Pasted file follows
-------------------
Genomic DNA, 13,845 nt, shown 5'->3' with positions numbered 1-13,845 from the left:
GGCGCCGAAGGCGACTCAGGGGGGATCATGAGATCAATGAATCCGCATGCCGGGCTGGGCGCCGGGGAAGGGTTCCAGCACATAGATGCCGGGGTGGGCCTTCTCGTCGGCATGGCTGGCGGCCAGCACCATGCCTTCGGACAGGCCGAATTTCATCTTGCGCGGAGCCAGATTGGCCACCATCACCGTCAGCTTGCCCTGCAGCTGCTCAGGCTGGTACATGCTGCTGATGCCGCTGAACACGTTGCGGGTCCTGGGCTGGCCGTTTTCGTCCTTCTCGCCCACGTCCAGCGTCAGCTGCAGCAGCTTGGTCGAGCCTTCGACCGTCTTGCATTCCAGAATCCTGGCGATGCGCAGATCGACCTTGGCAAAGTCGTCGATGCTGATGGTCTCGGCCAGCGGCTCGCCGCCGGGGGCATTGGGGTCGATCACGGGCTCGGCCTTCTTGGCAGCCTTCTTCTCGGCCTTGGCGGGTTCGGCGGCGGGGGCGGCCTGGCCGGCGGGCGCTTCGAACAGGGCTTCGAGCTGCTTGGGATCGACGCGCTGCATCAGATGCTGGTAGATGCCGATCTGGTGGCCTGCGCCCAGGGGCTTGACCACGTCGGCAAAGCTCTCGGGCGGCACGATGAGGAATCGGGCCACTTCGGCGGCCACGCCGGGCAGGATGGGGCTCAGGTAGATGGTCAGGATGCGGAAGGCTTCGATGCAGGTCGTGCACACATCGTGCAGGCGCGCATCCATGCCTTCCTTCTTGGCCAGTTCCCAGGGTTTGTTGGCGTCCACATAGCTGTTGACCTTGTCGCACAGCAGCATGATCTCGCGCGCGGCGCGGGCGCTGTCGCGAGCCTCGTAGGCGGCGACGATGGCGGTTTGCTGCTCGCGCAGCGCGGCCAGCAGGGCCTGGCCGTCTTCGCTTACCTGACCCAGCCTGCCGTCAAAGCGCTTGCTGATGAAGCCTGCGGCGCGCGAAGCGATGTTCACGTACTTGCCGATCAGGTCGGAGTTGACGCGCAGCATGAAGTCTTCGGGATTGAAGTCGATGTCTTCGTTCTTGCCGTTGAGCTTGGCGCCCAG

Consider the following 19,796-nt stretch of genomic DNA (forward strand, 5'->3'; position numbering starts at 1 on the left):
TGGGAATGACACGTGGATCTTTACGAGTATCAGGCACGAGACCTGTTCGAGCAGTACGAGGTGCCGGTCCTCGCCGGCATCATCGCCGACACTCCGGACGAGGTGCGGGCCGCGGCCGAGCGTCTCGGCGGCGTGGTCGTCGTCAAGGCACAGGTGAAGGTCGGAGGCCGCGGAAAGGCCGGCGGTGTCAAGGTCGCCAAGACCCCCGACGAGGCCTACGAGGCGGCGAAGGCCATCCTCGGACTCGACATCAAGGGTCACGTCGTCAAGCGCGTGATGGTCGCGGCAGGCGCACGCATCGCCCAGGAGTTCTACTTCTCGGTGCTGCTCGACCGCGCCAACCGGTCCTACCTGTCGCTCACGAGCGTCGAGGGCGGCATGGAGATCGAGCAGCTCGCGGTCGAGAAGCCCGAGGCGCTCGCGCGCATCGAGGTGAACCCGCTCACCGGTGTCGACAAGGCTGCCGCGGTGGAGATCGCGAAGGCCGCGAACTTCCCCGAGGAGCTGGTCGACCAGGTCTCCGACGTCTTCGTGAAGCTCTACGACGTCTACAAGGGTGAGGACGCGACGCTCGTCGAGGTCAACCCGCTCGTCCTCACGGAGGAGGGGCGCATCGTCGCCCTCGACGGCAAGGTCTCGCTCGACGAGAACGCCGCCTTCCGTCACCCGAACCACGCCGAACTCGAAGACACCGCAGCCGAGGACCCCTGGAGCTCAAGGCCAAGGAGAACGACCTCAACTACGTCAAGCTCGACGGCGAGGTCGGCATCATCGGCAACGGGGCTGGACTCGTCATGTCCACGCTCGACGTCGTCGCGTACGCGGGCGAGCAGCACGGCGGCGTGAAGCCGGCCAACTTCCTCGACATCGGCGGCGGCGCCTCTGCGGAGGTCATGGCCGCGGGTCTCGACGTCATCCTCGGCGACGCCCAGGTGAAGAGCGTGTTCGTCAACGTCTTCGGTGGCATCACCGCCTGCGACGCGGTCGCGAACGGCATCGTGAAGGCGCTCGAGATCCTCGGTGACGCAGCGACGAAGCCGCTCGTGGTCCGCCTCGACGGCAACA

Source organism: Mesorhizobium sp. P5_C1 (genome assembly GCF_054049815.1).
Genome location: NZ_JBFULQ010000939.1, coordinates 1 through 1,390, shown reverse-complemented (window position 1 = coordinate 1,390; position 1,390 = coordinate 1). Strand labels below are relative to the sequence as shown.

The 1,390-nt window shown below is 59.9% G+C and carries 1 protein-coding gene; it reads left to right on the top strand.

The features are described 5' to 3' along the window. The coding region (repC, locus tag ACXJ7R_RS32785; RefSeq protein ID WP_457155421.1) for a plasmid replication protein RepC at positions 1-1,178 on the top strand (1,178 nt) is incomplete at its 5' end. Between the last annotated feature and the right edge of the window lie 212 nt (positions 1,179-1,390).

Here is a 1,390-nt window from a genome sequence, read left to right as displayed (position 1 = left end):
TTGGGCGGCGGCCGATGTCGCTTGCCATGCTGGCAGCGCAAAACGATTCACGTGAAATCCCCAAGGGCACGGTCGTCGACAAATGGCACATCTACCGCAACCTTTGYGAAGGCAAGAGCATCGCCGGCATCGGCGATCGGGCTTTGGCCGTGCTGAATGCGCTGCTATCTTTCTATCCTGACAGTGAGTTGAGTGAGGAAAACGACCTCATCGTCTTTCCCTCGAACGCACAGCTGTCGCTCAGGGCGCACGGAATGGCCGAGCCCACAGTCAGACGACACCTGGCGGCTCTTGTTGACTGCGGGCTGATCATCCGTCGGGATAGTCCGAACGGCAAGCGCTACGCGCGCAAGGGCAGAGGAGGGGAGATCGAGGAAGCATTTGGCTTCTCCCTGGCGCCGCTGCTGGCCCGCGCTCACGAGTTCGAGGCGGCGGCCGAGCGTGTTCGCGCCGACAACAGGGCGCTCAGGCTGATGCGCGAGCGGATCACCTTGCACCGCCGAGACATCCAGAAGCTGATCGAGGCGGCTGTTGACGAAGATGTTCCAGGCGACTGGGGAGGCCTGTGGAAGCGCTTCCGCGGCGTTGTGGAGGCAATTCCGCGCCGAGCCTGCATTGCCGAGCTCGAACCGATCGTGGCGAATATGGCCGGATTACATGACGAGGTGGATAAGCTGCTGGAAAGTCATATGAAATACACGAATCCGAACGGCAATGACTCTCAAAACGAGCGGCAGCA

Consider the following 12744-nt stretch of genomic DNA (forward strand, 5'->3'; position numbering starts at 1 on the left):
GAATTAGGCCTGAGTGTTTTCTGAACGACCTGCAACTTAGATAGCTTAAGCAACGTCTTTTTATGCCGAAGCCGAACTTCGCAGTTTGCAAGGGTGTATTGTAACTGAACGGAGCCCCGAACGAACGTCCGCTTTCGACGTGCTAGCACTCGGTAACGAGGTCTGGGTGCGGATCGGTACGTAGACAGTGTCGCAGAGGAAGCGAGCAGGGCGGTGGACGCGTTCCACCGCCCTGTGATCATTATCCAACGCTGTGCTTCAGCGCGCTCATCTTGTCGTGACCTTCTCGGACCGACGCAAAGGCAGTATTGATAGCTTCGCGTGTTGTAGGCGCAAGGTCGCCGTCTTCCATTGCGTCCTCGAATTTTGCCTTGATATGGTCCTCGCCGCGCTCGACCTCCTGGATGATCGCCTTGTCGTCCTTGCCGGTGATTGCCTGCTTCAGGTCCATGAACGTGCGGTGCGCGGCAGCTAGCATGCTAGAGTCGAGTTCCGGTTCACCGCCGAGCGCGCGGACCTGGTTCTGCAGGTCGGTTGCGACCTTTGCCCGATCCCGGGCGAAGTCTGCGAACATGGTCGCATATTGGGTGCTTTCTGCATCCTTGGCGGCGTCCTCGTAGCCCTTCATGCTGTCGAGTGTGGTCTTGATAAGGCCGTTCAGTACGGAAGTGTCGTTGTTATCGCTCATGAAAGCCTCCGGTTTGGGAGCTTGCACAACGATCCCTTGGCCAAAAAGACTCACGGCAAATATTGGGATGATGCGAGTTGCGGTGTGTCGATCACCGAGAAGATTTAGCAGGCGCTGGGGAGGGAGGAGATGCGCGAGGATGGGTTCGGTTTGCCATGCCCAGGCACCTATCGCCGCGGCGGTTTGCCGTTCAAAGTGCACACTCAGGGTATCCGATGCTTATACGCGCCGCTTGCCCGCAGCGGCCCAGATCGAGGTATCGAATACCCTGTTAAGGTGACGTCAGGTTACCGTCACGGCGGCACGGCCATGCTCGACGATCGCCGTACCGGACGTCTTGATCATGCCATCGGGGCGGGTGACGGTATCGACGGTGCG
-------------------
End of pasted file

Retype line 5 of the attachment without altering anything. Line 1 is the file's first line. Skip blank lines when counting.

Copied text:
Source organism: Mesorhizobium sp. P5_C1 (genome assembly GCF_054049815.1).